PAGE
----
And a word of caution when dealing with accessibility issues - don’t just go with what your local city or county codes may require, as there’s no guarantee that they will meet ADA requirements. The ADA is not a code, and there are numerous discrepancies between applicable codes and the ADA. So you can be in a situation where you meet all the codes required for your permits, but still end up being sued over ADA violations.

Ken, Good advise!!! We want to ensure we do not have ADA issues at all. The county and city are so disjointed that the other just assumes they are in charge. In our case, the truth can make or break us here. We will ensure ADA specs given all the targeted lawsuits but to what extent past ADA requirements is the problem. I will call again tomorrow to both and try to sort this out. Ill keep you posted. In the mean time, if someone does read this and has info please feel free to post. Thanks.

I’d agree that the only way you’re going to get the right answer is to ask your own city’s building department. Then verify what they tell you with County Health. In Orange County (CA) most cities do not have their own health department (just Building & Safety). They defer to the county for that. The city I built my winebar in had a county health person with an office in their B&S department.

I can understand that your desire is to get out in front of the situation to avoid the problem of one telling you one thing and the other something different. You might try calling Rosenthal or Stemmler (in Malbu) to see what they faced their, but Malibu may do it differently. What about calling Agua Dulce? It would make sense that the rules for wineries would be different than for winebars, but who really thinks government rules always make sense?

I found this on a lawfirm site. Looks like ‘tasting’ is different from glass or bottle sales, and no food sales makes it even more probable…but???:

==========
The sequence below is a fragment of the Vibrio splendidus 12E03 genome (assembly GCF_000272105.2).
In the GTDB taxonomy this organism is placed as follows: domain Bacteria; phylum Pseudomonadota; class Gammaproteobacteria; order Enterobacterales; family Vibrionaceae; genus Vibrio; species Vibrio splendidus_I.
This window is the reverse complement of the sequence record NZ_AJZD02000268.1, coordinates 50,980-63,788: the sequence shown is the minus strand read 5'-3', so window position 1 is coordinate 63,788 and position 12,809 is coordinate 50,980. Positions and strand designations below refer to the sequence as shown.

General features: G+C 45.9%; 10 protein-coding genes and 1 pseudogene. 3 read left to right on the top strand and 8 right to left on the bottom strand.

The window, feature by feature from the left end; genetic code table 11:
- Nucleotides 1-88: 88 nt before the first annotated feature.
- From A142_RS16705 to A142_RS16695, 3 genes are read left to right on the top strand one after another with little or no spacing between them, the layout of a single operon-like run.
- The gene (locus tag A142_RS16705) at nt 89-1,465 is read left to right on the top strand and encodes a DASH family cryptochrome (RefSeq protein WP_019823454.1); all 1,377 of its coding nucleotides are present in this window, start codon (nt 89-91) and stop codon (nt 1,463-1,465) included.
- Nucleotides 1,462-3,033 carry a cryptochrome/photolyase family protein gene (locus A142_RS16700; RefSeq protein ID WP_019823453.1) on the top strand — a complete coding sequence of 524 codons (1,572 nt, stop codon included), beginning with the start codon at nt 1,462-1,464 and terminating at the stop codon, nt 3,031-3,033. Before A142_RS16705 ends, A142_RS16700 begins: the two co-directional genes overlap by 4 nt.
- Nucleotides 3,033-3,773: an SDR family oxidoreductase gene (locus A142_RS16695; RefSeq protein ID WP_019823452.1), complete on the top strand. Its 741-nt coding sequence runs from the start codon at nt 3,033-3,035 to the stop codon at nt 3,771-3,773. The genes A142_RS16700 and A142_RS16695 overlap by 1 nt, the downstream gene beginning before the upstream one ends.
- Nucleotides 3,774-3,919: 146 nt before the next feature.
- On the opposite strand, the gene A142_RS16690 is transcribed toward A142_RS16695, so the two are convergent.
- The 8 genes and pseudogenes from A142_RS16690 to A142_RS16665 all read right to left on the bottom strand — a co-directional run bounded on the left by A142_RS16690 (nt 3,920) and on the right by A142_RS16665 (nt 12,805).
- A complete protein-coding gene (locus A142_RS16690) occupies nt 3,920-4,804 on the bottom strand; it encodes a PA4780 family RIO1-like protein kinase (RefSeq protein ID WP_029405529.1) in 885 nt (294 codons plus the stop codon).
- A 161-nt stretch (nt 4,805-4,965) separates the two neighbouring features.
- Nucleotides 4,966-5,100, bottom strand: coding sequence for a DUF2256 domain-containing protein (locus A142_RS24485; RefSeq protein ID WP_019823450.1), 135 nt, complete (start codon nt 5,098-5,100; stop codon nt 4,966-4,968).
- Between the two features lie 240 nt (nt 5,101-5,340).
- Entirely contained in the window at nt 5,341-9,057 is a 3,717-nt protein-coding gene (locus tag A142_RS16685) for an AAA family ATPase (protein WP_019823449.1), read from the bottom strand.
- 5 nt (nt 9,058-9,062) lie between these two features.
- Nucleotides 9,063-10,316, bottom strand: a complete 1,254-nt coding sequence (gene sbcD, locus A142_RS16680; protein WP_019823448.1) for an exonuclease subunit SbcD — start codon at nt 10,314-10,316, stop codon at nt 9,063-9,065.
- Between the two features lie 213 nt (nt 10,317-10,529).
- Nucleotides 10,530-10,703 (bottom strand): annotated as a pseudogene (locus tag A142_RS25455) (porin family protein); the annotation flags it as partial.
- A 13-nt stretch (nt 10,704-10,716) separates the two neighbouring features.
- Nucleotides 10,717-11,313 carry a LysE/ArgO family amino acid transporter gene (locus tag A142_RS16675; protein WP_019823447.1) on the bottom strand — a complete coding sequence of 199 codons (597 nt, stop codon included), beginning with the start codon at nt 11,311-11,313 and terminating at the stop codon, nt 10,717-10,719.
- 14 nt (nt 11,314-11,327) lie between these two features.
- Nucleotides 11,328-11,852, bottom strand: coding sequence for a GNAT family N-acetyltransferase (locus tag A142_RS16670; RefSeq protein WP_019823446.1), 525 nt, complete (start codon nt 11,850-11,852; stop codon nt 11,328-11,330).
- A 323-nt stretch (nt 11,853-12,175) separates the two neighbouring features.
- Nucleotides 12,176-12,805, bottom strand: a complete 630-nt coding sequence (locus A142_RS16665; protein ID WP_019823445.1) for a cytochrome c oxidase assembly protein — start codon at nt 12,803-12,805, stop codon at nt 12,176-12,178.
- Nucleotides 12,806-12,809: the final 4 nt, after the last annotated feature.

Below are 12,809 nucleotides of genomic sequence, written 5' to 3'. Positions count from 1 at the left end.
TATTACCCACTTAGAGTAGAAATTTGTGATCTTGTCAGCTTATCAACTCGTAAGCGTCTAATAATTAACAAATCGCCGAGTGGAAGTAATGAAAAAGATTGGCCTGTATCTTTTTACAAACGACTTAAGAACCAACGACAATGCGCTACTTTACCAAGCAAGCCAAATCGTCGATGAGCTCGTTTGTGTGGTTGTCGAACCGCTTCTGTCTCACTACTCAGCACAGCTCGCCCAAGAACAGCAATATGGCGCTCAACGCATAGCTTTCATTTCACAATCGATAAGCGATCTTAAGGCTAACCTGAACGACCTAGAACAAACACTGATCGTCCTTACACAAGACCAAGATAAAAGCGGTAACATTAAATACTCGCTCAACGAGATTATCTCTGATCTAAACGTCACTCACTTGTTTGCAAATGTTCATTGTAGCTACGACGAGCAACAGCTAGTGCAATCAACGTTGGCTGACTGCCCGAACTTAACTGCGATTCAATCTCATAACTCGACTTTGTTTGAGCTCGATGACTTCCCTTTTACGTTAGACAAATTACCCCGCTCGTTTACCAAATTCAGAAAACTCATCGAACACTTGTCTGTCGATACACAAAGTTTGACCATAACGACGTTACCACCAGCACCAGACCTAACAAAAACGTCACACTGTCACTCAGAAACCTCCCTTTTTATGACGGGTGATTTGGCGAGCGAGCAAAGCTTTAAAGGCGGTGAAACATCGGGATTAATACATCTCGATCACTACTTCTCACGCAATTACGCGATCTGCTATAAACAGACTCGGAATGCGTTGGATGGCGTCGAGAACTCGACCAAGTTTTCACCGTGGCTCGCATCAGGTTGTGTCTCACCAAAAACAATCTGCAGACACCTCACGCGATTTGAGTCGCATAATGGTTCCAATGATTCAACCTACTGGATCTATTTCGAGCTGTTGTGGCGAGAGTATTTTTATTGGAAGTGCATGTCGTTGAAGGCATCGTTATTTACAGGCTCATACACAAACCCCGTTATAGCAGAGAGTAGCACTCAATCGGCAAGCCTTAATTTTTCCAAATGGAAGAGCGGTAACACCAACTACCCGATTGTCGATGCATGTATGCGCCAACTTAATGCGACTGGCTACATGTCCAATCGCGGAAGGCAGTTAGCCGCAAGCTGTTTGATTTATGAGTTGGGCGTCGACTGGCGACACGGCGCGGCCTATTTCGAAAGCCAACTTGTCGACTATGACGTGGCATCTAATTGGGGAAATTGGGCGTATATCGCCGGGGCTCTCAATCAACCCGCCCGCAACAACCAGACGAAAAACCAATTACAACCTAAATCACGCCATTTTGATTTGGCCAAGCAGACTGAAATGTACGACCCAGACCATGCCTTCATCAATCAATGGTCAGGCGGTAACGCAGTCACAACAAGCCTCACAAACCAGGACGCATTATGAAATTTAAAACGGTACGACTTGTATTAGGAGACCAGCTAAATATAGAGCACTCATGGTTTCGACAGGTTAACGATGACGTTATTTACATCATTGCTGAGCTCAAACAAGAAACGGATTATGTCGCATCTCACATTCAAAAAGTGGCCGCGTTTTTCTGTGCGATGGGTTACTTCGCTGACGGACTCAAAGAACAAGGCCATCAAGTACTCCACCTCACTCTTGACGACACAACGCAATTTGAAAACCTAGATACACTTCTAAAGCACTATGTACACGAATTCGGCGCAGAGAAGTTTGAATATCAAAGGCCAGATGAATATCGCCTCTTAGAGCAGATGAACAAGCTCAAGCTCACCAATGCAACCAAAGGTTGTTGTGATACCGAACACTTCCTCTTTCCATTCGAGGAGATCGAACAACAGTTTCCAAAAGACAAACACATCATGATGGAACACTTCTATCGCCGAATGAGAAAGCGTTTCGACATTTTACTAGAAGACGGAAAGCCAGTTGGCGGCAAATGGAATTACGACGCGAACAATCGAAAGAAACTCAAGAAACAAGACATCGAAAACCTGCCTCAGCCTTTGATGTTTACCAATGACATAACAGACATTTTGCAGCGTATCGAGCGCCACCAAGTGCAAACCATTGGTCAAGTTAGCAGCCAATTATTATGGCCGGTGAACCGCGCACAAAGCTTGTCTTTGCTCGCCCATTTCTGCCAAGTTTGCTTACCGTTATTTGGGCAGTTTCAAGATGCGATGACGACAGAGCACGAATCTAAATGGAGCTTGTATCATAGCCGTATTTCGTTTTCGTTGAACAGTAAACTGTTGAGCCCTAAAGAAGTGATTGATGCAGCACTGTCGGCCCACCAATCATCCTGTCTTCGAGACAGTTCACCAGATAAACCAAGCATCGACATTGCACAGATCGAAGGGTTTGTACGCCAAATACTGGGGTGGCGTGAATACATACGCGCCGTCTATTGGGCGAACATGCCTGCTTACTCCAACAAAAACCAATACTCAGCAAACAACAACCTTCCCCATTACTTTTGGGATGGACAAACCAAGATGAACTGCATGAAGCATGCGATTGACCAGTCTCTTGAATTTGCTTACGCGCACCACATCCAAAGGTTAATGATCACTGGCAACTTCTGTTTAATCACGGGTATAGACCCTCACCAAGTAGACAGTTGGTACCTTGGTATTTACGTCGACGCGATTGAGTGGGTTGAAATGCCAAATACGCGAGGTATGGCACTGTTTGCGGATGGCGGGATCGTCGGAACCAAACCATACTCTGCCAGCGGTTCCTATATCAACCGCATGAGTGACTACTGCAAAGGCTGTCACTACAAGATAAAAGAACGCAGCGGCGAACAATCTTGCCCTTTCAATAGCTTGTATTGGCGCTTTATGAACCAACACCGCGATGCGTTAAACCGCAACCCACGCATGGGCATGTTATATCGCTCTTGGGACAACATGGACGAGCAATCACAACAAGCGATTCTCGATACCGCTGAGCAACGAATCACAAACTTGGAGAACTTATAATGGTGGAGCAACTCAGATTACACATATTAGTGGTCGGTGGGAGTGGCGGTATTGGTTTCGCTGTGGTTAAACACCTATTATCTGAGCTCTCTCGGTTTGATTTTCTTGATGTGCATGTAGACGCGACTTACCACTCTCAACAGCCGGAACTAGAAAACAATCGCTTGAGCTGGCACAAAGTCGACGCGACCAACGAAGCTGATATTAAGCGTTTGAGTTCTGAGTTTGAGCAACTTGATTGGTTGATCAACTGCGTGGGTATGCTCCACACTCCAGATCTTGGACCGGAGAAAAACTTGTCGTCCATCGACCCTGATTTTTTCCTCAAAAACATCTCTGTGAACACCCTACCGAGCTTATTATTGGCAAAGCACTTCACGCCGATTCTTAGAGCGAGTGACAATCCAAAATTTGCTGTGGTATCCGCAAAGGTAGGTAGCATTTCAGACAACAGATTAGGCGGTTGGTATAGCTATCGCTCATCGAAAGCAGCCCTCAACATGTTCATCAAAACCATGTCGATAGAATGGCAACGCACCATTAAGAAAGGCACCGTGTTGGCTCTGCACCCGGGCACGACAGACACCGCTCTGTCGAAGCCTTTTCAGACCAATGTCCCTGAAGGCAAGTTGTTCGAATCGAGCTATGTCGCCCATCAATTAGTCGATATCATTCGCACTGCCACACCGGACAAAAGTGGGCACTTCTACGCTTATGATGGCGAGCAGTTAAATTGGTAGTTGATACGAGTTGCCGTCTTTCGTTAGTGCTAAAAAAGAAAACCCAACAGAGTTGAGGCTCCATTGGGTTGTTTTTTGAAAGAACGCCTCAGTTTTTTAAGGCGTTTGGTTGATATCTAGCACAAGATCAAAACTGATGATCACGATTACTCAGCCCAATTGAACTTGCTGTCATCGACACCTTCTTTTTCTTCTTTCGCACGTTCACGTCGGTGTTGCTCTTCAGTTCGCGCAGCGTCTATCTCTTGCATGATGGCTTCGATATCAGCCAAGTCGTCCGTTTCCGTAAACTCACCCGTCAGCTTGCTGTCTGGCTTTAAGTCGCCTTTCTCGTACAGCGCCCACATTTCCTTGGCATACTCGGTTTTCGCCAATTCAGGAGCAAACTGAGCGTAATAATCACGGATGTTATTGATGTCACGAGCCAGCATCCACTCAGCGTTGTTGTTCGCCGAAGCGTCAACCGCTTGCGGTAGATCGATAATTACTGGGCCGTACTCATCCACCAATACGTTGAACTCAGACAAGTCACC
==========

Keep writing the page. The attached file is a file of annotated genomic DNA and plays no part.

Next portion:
"If a winery decides to sell wine by the glass or bottle for consumption at the winery, the winery should determine if this triggers the need for a health permit. Wineries are food facilities and wine is considered “food” under the California Retail Food Code. Under this Code, if a winery sells food or wine, it may need a health permit. A winery is exempt from the requirements of obtaining a health permit if there is no sale of “food” including wine for consumption on the premises. In order to obtain an exemption, a winery must follow the rules established by county Departments of Health Services.'

But that’s only in reference to health issues, not building and ADA issues. BTW, the glass sanitizer, triple sink and other requirements are really for the safety of the public. It’s a little hard to fathom why they’d be different for a winery, but who knows? Unless dirty wine glasses aren’t enough of a health hazard?

Peter, Thanks for the input. Can I ask what law firm you found this at. I might contact them for help. Thanks.

Sooo. Here’s the skinny. County health requires a food permit cause serving wine is considered food. So we have to have two gender specific ADA approved bathrooms with special requirements, a special lowered portion of the bar at least 6 feet long, 3 sinks for washing glasses, one seperate sink for employee handwashing and one mop sink. A special hot water heater with two elements and a million small details like proper signage. plumbing permits for it all to be installed then we can start the permit process with them which starts at $1000 for plan review. so in our 500 sq ft building there will be 400 ft of requirements and 100 sg ft for us to put a bar in and add retail… Got to love California.

If you still feel you need help…

Here’s the link:" onclick=";return false;

I’m not personally familiar with that law firm (just found that article by Googling), but I HAVE had good info from Hinman & Carmichael, in San Francisco:" onclick=";return false;

Lynne Carmichael was very helpful when I was first trying to decipher the on-premise issues in our local area. That was more about license conditions imposed by local municipalities, but she was very knowledgeable on all aspects… said she does lots of work with wineries. First phone conference was free. [The other partner, John Hinman is a director of the Specialty Wine Retailers Association.]

Just be glad you didn’t tell them you want to cut bread or cheese on the premises. That sets off a whole other bunch of requirements, including about 140 sq ft or so of stock room, lined with special shelving… even if you don’t need any of it for food. At least that’s how it is in the wonderful OC. Oh, and a $3000 dish sanitizer too. [shock.gif]


Good luck.